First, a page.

creating genetically modified animals which could be farmed for food. Pigs,
cattle, sheep, chicken and fish are being altered so they grow faster, are
bigger and produce more young.
While advocates of the technology point to the potential benefits in the
field of medicine, the possibility of clones and other GM animals being
used in farming can only fuel the already intense debate over genetically
modified foods. The most recent statistics show 353,000 GM animals were
used in experiments in 1997, a 17 per cent increase on the 303,000 in 1996
and more than 60 per cent up on the 215,308 1995.
Thursday March 18, 6:30 pm Eastern Time
Brazil state threatens to destroy Monsanto soy
By Phil Stewart
SAO PAULO, March 18 (Reuters) - Brazil's major soybean producing state of
Rio Grande do Sul is threatening to destroy genetically-modified soybeans
grown on a test plot by the local unit of U.S. biotechnology giant Monsanto
Co. (NYSE:MTC - news).
``The soybean area will be destroyed by the end of the month if they
continue in violation of state law,'' the state's Agriculture Secretary
Jose Hermeto Hoffamann told Reuters.
Rio Grande do Sul, which aims to sell soybeans to European consumers
opposed to transgenics, accused the multinational of breaking a new, March
3 state law by failing to provide an environmental risk analysis for the
435-hectare test plot.
France's Auchan Joins Drive To Weed Out GM Foods
PARIS (Reuters) - French retailers say they have led the way in the drive
among European supermarkets to root out genetically modified foods from
among their own-brand products.
Spurred on by a fresh wave of consumer concern, family-owned Auchan Friday
added its name to a list of European retailers who are outlawing genetic
engineering in their own-brand food.
Both Auchan and rival Carrefour say a policy of eradicating GM ingredients
from their own products, as heralded by Britain's J. Sainsbury Plc this
week, has been in place in their supply chains for over a year.
SUPERMARKETS SAY FOOD LABELLING ``DOES NOT GO FAR ENOU
PA News 19.03.99 03:49
Major supermarket chains have vowed to inform consumers about any GM
ingredients in their products after declaring that new Government labelling
laws on genetically modified foods do not go far enough.
The move came after the Government announced yesterday it was extending
existing European Union rules on GM labelling to cover the catering trade.
Diners eating out at restaurants, cafes and even burger bars will be told
if the food they are eating contains GM ingredients. The Government said
new powers enforcing EU regulations on the labelling of GM food will
include fines of up to 5,000 for anyone breaching the rules and will be
extended to cover the catering industry.
After the announcement the UK's major food retailers - including the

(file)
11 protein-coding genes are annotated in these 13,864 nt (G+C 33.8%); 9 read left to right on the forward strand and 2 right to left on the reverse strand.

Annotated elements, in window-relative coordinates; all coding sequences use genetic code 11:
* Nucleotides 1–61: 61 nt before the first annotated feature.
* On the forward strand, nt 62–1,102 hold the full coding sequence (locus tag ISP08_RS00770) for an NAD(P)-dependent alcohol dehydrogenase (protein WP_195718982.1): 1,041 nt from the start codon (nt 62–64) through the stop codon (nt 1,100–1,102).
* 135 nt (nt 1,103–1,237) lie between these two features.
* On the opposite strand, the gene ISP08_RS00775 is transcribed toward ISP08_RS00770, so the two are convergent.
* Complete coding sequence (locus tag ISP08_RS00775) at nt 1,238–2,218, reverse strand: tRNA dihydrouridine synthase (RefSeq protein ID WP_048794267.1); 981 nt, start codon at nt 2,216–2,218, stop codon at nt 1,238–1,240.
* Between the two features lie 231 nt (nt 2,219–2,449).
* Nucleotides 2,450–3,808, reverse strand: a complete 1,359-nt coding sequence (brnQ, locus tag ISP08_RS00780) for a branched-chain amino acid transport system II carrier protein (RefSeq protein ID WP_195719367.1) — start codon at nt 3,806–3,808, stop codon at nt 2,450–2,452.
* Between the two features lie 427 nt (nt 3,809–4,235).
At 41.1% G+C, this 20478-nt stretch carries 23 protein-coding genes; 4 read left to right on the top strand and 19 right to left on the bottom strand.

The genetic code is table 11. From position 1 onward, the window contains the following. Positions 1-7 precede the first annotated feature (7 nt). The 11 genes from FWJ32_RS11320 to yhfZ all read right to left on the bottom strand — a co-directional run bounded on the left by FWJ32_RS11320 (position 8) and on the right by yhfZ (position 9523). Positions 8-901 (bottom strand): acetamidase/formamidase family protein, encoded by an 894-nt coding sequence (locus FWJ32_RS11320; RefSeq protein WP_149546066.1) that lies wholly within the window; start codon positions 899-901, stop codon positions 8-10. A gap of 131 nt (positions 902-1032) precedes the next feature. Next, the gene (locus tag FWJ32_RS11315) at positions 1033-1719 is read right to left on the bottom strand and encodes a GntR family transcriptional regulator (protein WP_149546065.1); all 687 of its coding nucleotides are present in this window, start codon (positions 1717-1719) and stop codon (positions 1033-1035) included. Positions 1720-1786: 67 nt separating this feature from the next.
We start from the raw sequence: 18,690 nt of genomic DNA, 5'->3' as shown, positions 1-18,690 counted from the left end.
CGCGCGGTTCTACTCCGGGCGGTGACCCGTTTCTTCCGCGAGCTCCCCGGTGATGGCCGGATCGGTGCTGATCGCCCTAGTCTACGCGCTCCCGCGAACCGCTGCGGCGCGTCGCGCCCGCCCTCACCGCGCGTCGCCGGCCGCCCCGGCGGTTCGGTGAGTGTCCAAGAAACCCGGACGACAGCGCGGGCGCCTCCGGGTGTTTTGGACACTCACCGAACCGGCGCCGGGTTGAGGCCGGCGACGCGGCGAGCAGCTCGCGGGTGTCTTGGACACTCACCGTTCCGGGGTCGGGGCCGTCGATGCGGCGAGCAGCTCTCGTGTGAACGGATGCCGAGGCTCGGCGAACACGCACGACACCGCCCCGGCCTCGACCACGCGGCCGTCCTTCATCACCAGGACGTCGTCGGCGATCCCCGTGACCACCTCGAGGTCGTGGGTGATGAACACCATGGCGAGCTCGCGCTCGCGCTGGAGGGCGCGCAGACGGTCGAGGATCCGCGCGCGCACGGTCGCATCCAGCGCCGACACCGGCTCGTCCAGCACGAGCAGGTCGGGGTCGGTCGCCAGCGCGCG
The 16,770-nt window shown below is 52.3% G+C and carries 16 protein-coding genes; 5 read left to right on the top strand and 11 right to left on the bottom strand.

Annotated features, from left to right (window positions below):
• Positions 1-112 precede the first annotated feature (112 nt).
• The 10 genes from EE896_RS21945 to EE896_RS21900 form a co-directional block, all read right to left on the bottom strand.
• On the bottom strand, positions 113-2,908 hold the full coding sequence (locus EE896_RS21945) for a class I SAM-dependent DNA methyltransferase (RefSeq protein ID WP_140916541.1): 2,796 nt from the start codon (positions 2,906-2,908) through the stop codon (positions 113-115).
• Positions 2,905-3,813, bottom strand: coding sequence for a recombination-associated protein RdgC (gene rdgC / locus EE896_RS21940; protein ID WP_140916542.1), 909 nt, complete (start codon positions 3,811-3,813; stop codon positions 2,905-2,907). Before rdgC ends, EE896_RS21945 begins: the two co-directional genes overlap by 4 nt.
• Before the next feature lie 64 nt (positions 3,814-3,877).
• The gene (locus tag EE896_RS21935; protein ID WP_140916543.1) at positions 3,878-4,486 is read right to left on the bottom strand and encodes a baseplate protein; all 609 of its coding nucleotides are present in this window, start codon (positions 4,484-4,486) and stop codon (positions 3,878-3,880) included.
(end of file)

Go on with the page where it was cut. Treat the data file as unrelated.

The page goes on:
supermarket chains M&S, Sainsbury's, Safeway, Tesco, Asda, Somerfield,
Waitrose and Morrison's - said they would now adopt a policy of labelling
all GM derivatives. The British Retail Consortium, which represents 90% of
UK retailers, issued a statement on behalf of its members stating that the
decision had been made because the Government legislation did not go far
enough to help consumers.
The BRC said retailers had introduced GM labelling long before yesterday's
announcement and the supermarkets had been looking into the possibility of
extending this to GM derivatives for some time. The major supermarkets said
they will label GM soya and maize derivatives in all their own-brand foods
although it is not clear how long this process will take.
21 March 99
Iceland sales rise 9 per cent after the ban on GM foods
By Ben Laurance Sunday March 21, 1999
Food retailer Iceland is expected this week to unveil sales figures showing
that it is reaping big sales increases in the wake of its stand against
genetically modified foods.
Iceland last year launched a drive to ensure that nothing it sold contained
GM ingredients. Other, larger, food retailing groups have subsequently
said they will try to phase out GM ingredients from their merchandise.
Iceland is expected this week to publish figures showing that its
like-for-like sales - that is sales excluding the effect of
opening new stores - have been around 9 per cent higher in the first 10
weeks of 1999 than they were a year earlier.
The [other] major supermarket chains have shown far more modest sales
increases, according to recent information. Sainsbury's like-for-like sales
were up 1.5 per cent over Christmas; Tesco's increase was 3.1 per cent and
Safeway's 3 per cent.
Richard Wolfson, PhD
Consumer Right to Know Campaign,
for Mandatory Labelling and Long-term
Testing of all Genetically Engineered Foods,
500 Wilbrod Street
Ottawa, ON Canada K1N 6N2
tel. 613-565-8517 fax. 613-565-1596
Our website, http://www.natural-law.ca/genetic/geindex.html
contains more information on genetic engineering as well as previous